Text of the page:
Writing on "Aboriginal art" 1802-1929 : a critical and cultural analysis of the construction of a category

2017-09-27T07:24:03Z (GMT) by Lowish, Susan Kathleen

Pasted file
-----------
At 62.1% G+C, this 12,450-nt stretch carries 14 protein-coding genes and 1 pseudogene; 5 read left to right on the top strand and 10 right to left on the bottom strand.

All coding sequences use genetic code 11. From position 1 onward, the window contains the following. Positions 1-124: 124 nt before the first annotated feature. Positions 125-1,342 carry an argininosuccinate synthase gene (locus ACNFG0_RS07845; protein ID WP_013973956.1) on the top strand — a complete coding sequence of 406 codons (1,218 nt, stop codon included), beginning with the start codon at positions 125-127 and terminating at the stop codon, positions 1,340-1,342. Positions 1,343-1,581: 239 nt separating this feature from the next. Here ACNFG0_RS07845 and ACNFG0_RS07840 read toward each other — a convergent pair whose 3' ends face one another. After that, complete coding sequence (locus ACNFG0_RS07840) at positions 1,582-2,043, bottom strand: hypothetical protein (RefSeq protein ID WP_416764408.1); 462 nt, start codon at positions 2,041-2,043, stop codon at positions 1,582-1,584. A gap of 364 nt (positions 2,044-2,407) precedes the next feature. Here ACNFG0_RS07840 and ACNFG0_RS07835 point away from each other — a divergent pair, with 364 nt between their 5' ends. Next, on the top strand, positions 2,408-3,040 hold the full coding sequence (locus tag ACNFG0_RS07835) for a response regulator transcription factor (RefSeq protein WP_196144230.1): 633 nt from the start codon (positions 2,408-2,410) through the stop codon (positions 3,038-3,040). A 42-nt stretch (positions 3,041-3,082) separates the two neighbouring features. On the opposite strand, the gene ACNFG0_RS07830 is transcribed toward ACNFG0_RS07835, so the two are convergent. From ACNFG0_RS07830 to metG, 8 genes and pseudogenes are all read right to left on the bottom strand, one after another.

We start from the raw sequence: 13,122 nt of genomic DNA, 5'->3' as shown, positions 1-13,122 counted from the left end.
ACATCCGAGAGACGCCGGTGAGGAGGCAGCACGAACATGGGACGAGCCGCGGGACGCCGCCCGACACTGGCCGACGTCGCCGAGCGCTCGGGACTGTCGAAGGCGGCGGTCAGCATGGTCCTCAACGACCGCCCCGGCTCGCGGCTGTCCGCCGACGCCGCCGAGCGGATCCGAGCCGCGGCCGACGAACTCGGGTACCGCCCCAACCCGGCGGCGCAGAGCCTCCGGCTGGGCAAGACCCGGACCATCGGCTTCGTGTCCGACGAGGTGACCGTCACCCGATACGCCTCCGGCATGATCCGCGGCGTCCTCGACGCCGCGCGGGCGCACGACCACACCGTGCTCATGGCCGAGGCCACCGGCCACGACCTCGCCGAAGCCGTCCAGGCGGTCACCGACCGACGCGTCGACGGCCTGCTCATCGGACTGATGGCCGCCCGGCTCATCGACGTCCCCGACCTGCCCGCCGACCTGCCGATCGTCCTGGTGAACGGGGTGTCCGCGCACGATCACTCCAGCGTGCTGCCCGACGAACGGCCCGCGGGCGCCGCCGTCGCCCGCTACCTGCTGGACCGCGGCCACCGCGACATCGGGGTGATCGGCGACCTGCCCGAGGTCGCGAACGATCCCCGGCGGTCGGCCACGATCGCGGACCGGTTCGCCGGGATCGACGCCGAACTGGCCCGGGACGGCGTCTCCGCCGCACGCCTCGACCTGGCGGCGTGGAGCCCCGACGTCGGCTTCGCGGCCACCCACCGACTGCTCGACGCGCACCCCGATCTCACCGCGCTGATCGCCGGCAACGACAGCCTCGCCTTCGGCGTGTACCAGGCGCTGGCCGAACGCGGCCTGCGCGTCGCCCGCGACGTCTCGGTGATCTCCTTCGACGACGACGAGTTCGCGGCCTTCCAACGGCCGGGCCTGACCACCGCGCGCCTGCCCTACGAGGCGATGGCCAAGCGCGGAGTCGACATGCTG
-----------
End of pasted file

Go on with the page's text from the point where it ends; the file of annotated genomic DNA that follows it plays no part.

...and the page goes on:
This thesis traces the term 'Aboriginal art' through a number of different genres of published literature in the nineteenth and early twentieth centuries. In surveying the journals of early explorers, the field reports of naturalists, geologists and ethnologists, and the major contributions to Australian anthropology in the years 1802-1929, an historical account of the beginnings of the category 'Aboriginal art' is formed. This thesis argues that 'Aboriginal art', as a categorisation, is a construction resulting mostly from the combined effects of the interpretation and reinterpretation on certain published accounts, dating from the time of first contact. Even work in the field can be understood in this manner, as preconceived notions often shaped its focus and methodology and also because the results of fieldwork are often reinterpreted by other writers to furnish proof for their own theorems. As such, 'Aboriginal art', in the period under investigation, is defined by its reception rather than by any attempt to recognise what the artist may have originally intended or to make links between works based on their appearance. When the literature on 'Aboriginal art' is viewed en masse, certain topics predominate such as origin, authenticity and imitation. These topics are treated as thematic bases in the thesis around which chapters are formed. These chapters are also loosely chronological, beginning with accounts left by the first European explorers to come into contact with what is later know as 'Aboriginal art'. Certain beliefs and prejudices are perpetuated when secondary accounts relay these first encounters to wider audiences. The occupation and motivations of the various authors come into play when interpreting these texts, as do the dominant ideologies and methodological approaches of the day. Each of these factors affecting the production and reception of writing on 'Aboriginal art' is addressed in course of this investigation. Similarly, key events such as the International and Intercolonial Exhibitions and the opening of the first museums are analysed in relation to their impact on the writing on 'Aboriginal art'. The end date for this study is set by the exhibition, Australian Aboriginal Art (1929), staged in Melbourne at the combined National Gallery and National Museum of Victoria. This event and the writing contemporaneous with it does not signal the end of 'Aboriginal art' but instead signals that the term has gained sufficient currency to have a readily recognisable meaning, and connotes certain objects, ideas and values.0020Although the literature surveyed throughout this thesis demonstrates that there was little consensus reached in relation to the qualities, value and meaning of 'Aboriginal art', there is strong evidence to suggest that certain texts and authors were better suited or better able to disseminate their work than others. This thesis outlines one history of 'Aboriginal art' in the nineteenth century; a history constructed from the published accounts left by conservative, mostly middle class, white men. It is the opinions conveyed by these writers that shaped the public's perception of 'Aboriginal ait' at the time. It is the task of this thesis to determine the main themes and currents running through the bulk of this literature.